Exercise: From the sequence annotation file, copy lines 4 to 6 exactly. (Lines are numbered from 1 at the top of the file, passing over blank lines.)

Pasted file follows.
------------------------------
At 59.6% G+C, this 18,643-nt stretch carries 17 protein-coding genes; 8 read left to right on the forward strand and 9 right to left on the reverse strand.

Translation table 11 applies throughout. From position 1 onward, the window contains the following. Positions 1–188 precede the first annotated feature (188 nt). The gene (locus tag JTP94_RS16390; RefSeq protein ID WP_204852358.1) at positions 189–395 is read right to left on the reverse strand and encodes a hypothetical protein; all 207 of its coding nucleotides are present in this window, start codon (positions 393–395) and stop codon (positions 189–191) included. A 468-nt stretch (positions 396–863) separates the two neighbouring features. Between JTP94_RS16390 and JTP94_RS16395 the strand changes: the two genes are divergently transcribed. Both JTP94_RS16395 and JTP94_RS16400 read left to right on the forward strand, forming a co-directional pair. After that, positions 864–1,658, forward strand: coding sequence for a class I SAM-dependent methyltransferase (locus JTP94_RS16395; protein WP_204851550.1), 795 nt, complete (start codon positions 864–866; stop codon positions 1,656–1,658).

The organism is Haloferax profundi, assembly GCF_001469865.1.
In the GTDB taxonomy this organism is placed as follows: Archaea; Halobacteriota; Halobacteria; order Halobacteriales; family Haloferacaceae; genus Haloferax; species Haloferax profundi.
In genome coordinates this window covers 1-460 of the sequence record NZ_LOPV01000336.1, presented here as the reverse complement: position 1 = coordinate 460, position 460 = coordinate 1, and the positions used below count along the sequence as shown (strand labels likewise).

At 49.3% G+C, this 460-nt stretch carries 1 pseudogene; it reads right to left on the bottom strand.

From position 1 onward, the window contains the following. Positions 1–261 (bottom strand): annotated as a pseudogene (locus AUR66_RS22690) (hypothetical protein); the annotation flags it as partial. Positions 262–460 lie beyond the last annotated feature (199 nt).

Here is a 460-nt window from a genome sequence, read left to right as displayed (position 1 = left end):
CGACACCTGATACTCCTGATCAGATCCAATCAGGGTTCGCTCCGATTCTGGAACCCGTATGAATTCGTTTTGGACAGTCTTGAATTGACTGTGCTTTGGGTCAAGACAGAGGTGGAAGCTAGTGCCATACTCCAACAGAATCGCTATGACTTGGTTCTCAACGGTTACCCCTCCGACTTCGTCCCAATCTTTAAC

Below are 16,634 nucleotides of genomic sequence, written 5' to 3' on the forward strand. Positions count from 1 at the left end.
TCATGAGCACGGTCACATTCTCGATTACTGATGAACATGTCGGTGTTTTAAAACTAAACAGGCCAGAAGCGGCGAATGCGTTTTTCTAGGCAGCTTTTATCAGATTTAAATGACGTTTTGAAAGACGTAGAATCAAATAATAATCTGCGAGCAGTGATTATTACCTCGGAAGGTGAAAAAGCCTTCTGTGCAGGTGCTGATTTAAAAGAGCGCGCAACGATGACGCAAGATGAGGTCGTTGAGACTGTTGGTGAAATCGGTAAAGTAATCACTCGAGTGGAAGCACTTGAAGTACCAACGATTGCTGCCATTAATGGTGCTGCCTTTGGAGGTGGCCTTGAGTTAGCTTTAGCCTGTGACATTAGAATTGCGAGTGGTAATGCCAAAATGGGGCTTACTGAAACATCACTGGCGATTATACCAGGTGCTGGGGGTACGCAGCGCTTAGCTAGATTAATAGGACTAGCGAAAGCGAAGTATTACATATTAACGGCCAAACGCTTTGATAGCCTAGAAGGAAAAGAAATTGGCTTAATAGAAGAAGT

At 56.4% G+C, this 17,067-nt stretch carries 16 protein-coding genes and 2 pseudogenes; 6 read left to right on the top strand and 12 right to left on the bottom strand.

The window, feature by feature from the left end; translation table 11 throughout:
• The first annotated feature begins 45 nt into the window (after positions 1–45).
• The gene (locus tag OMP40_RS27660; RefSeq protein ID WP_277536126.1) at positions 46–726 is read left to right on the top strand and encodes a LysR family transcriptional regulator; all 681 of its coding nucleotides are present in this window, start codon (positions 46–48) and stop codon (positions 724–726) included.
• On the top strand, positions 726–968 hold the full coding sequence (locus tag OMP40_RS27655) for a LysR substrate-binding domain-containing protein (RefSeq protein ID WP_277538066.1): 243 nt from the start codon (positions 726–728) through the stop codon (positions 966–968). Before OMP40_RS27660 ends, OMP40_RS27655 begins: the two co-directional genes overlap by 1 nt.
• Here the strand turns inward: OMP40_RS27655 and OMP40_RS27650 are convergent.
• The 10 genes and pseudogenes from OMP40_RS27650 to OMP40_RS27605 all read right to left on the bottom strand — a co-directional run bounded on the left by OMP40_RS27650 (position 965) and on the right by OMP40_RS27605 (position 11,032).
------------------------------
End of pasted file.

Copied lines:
In the GTDB taxonomy this organism is placed as follows: Archaea; Halobacteriota; Halobacteria; order Halobacteriales; family Haloferacaceae; genus Haloferax; species Haloferax profundi.
In genome coordinates this window covers 1-460 of the sequence record NZ_LOPV01000336.1, presented here as the reverse complement: position 1 = coordinate 460, position 460 = coordinate 1, and the positions used below count along the sequence as shown (strand labels likewise).

At 49.3% G+C, this 460-nt stretch carries 1 pseudogene; it reads right to left on the bottom strand.